A series launched by Brepols in 2011, Musicalia Medii Aevi is a collection of international studies that welcomes writings and reflections on the most innovative aspects of medieval musicology.
As one of the essential liberal arts in the Middle Ages, music was at the center of the era’s thought and culture. That is why the collection addresses the field of music as part of a wide and varied cultural history, often in interdisciplinary terms, offering a fresh look at the role of music in medieval society. The first volume in the series is The calligraphy of medieval music by John Haines.
Related article: Codici online
Along with its wide-ranging discussions of theoretical topics, the 1650 treatise Musurgia universalis by the German Jesuit polymath Athanasius Kircher (1602–1680) includes what may be the first transcriptions of bird songs.
The illustration gives the nightingale’s song followed by those of the chicken, the cuckoo, the quail, and the parrot; the latter says χαίρε (“hello”). Vox cuculi is notated as the familiar falling minor third heard in cuckoo clocks (see below).
A facsimile edition of the treatise has been issued by Georg Olms (Hildesheim, 1970; reprinted 2006).
Produced by a team of scholars from the Ústavu hudební vědy at Masarykova univerzita in Brno, Melodiarium hymnologicum Bohemiae is a digital catalogue of monophonic Latin, Czech, and German sacred song found in sources located in the Czech lands or imported into the Czech lands, from the earliest beginnings until the eighteenth century. The database, which is largely bilingual in Czech and English, includes facsimiles and text and melody indexes, along with numerous annotations. While users must establish logins, no fee is required; the resource is supported by the Ministerstva školství, mládeže a tělovýchovy České republiky.
In the second quarter of the sixteenth century Nuremberg was the epicenter of the so-called German Josquin Renaissance; the music of Josquin des Prez (above) and his contemporaries formed the core of the repertoire taught in schools, sung by amateur choral societies, and included in the published anthologies that served those markets. As a music theorist and rector of one of the city’s principal schools, Sebald Heyden was confronted, perhaps for the first time in Western music history, with urgent problems regarding historical performance practice.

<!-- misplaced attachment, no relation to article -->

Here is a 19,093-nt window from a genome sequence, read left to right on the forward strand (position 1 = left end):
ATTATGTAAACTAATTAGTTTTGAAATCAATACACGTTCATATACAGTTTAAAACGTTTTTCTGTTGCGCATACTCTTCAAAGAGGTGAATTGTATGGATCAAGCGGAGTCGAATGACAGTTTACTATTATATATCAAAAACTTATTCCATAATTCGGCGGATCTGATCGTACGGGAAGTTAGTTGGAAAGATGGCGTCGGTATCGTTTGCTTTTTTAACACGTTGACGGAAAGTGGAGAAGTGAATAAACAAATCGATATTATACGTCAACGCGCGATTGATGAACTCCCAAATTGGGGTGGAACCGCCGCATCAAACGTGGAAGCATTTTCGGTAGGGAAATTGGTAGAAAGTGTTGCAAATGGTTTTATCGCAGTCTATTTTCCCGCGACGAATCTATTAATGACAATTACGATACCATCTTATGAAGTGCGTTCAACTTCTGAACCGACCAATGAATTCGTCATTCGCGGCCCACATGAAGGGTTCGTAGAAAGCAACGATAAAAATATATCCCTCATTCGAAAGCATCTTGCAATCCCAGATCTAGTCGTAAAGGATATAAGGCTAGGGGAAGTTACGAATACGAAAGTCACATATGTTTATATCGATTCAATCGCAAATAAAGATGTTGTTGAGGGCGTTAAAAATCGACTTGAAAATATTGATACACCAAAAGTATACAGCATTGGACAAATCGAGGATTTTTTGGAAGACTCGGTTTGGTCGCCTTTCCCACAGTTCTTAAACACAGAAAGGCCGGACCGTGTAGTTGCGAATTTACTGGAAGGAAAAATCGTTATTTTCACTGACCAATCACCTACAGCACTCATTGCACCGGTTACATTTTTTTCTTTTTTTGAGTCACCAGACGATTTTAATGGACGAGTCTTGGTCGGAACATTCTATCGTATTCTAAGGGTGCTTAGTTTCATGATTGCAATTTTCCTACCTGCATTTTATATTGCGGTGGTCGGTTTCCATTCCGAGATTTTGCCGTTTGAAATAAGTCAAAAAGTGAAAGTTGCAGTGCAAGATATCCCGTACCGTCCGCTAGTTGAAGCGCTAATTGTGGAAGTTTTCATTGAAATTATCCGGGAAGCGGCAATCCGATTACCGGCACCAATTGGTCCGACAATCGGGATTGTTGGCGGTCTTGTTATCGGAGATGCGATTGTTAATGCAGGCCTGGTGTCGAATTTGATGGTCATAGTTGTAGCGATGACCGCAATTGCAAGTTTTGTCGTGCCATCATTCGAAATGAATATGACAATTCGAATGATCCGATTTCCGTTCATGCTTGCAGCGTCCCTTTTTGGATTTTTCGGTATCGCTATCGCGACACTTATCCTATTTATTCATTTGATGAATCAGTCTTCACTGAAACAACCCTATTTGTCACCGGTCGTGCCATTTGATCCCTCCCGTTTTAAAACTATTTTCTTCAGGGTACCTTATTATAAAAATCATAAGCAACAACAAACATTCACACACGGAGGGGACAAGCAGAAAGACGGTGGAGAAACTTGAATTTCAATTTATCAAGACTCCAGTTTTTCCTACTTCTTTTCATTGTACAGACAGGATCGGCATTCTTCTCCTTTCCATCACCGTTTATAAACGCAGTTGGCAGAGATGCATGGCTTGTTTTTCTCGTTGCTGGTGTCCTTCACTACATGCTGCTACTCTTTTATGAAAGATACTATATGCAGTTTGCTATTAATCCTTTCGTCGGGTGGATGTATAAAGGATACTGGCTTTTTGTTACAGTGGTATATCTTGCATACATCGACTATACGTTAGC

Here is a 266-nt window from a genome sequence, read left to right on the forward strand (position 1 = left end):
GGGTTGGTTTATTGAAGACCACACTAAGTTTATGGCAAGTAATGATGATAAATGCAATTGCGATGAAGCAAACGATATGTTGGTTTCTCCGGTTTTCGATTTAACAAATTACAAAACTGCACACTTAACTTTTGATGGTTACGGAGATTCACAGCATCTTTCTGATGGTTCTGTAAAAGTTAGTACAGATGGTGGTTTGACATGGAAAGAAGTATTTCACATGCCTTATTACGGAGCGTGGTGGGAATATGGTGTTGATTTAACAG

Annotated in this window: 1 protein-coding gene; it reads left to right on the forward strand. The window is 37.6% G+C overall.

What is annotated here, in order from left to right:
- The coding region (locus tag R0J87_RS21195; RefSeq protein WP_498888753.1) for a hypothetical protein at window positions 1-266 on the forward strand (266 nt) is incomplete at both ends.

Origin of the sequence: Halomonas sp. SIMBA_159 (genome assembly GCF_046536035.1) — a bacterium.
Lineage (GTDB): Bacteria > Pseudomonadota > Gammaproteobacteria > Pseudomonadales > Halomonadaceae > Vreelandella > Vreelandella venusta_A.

Although the music was only 40 to 50 years old, its mensuration and proportion signs were already obsolete and no longer understood. Heyden approached the task of recovering their meanings from a historian’s perspective; by reading old treatises, studying old music in a local private collection, and analyzing his observations with abstract reasoning, he created a theory that enabled singers to produce what he believed to be authentic performances of music of the past. He read conflicting opinions on his topic, felt free to declare some authorities right and others wrong, and drew clear and consistent conclusions about problematic issues. His influence on later scholars was incalculable.
This according to “Sebald Heyden (1499–1561): The first historical musicologist?” by Ruth DeFord, an essay included in our recently published Music’s intellectual history.
Built at the behest of Richard Beauchamp, 13th Earl of Warwick (1382–1439), the Beauchamp Chapel at the Collegiate Church of St Mary, Warwick, is a remarkable survival of fifteenth-century architecture, sculpture, and—above all—stained glass. These windows are well known to organologists for their depictions of instruments and performance practice; they also provide useful information about chant and polyphony in fifteenth-century England by preserving fragments of neumatic notation.
Over the centuries craftspeople have restored damaged windows, and, lacking the requisite musical training, they often left replacement staves blank; but in two cases nonsense neumes were devised, supplying consistent-looking décor that most observers would never suspect was counterfeit.
This according to Alexandra Buckle’s “Fit for a king: Music and iconography in Richard Beauchamp’s chantry chapel” (Early music XXXVIII/1 (2010), pp. 3–20).